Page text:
Decided on May 24, 2011
Judgment, Supreme Court, Bronx County (George Villegas, J.), rendered December 8, 2008, convicting defendant, upon her plea of guilty, of loitering for the purpose of engaging in a prostitution offense, and sentencing her to a conditional discharge, unanimously reversed, as a matter of discretion in the interest of justice, the plea vacated, and the accusatory instrument dismissed.
In a criminal court complaint dated October 2, 2008, defendant was charged with prostitution (Penal Law §230.00). According to the complaint and supporting deposition, defendant approached a detective and asked if he wanted to engage in sexual conduct in exchange for $50.
On December 8, 2008, defendant appeared before the criminal term of Bronx Supreme Court. After hearing that the prosecutor was offering "240.37, conditional discharge," defense counsel, after an off-the record discussion, advised the court that "we have a disposition." Defendant then allocuted as follows:
"The Court: Ms. Vickers, your attorney tells me that you wish to plead guilty to section 240.37, is that what you wish to do?
"The Defendant: Yes, sir.
"The Court: Is anyone forcing you to plead guilty?
"The Defendant: No.
"The Court: Are you pleading guilty because you are guilty?
"The Defendant: Yes.
"The Court: Plea acceptable to the People?
"Mr. Dolan: Yes, Your Honor.
"The Court: Waive prosecution by information?
"Mr. Sturman: Yes, Your Honor.
"The Court: Sentence of the Court is a conditional discharge, judgment entered as to mandatory surcharges. Advise your client of her right to appeal."
Defendant now argues that the plea should be vacated since she was never informed of any of her rights under Boykin v. Alabama (395 US 238 ). We agree.
A trial court has the constitutional duty to ensure that a defendant, before pleading guilty, "has a full understanding of what the plea connotes and of its consequences" (Boykin at 244; see People v. Harris, 61 NY2d 9, 19 ). Although the court is not required to engage in any particular litany when allocuting the defendant, due process requires that the record must be clear that "the plea represents a voluntary and intelligent choice among the alternative courses of action open to the defendant" (North Carolina v. Alford, 400 US 25, 31 ; see People v. Moissett, 76 NY2d 909, 910-911 ). Thus, the court should conduct an allocution that is adequate to ensure that the defendant is guilty of the crime charged and understands the constitutional rights he or she would be waiving by pleading guilty (People v. Harris, 61 NY2d at 17; People v. Nixon, 21 NY2d 338 , cert denied 393 US 1067 ). While the court need not "thoroughly advise" the defendant of the rights being waived (People v. Paris, 305 AD2d 334, 334 , lv denied 100 NY2d 597 ), no waiver of these constitutional rights may be presumed from a silent record (Boykin at 242-243). Among the factors to be considered in determining whether a defendant understands the nature of his or her proffered guilty plea are the "age, experience and background of the accused" (People v. Seaberg, 74 NY2d 1, 11 ).
Here, the New York City Criminal Justice Agency Report states that defendant was 20 years old and that this was her first arrest. The New York State Division of Criminal Justice Services report lists only the subject arrest and states that a fingerprint search shows no available prior information for defendant. The abbreviated plea allocution is utterly bereft of any indication that this inexperienced defendant was made aware of the constitutional rights she was giving up as a result of her misdemeanor guilty plea by the court or through consultation with counsel. The allocution consisted, in its entirety, of the court asking defendant whether she wanted to plead guilty, whether she was being forced to plead guilty, and whether she was guilty. Thus, the record fails to establish that defendant knowingly, intelligently and voluntarily entered her plea (see People v. Harris, 61 NY2d at 18; People v. Aleman, 43 AD3d 756, 757 ; People v. Artusa, 19 Misc 3d 145[A], 2008 NY Slip Op 51125[u] [App Term, 2d Dept 2008]).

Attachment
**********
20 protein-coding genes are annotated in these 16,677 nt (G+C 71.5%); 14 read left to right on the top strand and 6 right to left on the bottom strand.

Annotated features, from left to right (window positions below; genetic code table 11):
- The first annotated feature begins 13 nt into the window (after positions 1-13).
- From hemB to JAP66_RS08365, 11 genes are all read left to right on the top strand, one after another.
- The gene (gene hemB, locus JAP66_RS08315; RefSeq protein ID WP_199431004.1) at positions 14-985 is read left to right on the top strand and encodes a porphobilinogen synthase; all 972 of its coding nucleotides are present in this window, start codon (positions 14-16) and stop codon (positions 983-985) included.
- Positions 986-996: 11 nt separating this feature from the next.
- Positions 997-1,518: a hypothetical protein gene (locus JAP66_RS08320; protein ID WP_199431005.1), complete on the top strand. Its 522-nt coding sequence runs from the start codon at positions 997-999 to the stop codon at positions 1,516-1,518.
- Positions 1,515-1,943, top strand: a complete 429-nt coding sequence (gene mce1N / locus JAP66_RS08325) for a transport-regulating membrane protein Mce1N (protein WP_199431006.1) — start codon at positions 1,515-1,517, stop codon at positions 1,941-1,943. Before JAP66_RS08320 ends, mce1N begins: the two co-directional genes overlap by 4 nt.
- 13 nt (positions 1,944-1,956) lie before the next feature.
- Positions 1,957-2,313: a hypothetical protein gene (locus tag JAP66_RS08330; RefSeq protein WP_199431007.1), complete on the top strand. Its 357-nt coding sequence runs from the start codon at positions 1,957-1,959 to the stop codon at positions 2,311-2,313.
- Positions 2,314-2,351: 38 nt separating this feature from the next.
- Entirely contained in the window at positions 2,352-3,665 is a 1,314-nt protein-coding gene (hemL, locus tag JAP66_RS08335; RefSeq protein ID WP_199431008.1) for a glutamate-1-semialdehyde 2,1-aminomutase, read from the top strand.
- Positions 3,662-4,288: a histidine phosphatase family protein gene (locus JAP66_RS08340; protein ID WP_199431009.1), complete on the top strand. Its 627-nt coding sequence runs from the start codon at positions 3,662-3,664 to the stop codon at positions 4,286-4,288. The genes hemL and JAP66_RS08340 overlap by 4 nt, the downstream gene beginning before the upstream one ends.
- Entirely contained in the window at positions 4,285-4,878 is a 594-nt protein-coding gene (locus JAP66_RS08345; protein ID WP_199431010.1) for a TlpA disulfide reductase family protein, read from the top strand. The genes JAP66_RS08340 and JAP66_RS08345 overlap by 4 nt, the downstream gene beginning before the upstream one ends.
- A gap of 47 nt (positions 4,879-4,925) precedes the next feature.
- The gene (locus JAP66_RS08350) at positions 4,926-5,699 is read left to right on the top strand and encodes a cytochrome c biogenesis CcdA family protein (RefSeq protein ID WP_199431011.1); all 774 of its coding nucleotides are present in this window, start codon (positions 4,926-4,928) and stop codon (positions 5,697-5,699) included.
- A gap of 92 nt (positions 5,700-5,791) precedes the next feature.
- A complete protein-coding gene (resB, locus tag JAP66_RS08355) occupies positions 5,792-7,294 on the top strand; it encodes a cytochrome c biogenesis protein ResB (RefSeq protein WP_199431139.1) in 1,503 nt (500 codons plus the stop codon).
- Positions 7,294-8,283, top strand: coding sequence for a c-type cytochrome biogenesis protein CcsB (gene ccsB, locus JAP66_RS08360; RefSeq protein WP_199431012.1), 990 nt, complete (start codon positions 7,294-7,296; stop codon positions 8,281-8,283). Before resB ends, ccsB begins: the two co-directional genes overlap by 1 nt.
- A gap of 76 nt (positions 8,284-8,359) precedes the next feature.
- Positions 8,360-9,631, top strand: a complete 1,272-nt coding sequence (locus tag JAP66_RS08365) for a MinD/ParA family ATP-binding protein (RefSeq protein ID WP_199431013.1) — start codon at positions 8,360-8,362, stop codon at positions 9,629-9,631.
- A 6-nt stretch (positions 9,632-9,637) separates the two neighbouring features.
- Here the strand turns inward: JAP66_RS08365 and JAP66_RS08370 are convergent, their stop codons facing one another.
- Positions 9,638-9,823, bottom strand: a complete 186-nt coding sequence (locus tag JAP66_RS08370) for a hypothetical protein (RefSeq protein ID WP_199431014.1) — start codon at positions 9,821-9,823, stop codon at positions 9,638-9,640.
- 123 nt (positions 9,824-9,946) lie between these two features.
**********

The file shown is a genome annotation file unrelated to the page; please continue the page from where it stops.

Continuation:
Moreover, it can not be determined on this record whether defendant knew exactly what she was pleading guilty to. The plea minutes mention Penal Law §240.37, but do not describe the crime or specify whether defendant was pleading guilty under subsection (2) or (3). Further, a conviction for loitering for the purpose of engaging in a prostitution under Penal Law §240.37(2) may be a violation, if it is the defendant's first offense, or a class B misdemeanor, if the defendant has previously been convicted of a violation of that section or of sections 230.00 or 230.05 of the Penal Law. Although defendant was purportedly convicted of the offense as a class B misdemeanor, there is no indication that she was ever made aware of this distinction. Indeed, if this was defendant's first offense, as it appears to be from the records cited above, she may have nevertheless pleaded guilty to a class B misdemeanor even though she could not satisfy an express element of the crime (see People v. Van Buren, 82 NY2d 878 ; People v. Cooper, 78 NY2d 476 ; People v. Denise L., 159 Misc 2d 1080 ).
Although defendant did not preserve her challenge to the voluntariness of her plea (see People v. Lopez, 71 NY2d 662 ), we nevertheless reach the issue in the interest of justice since the plea allocution was so "woefully deficient" (People v. Colon, 42 AD3d 411, 411 ; see People v. Pearson, 55 AD3d 314 ).
The particular circumstances of this case also warrant dismissal of the accusatory instrument in the interests of justice (see People v. Clayton, 41 AD2d 204 ).
THIS CONSTITUTES THE DECISION AND ORDER OF THE SUPREME COURT, APPELLATE DIVISION, FIRST DEPARTMENT.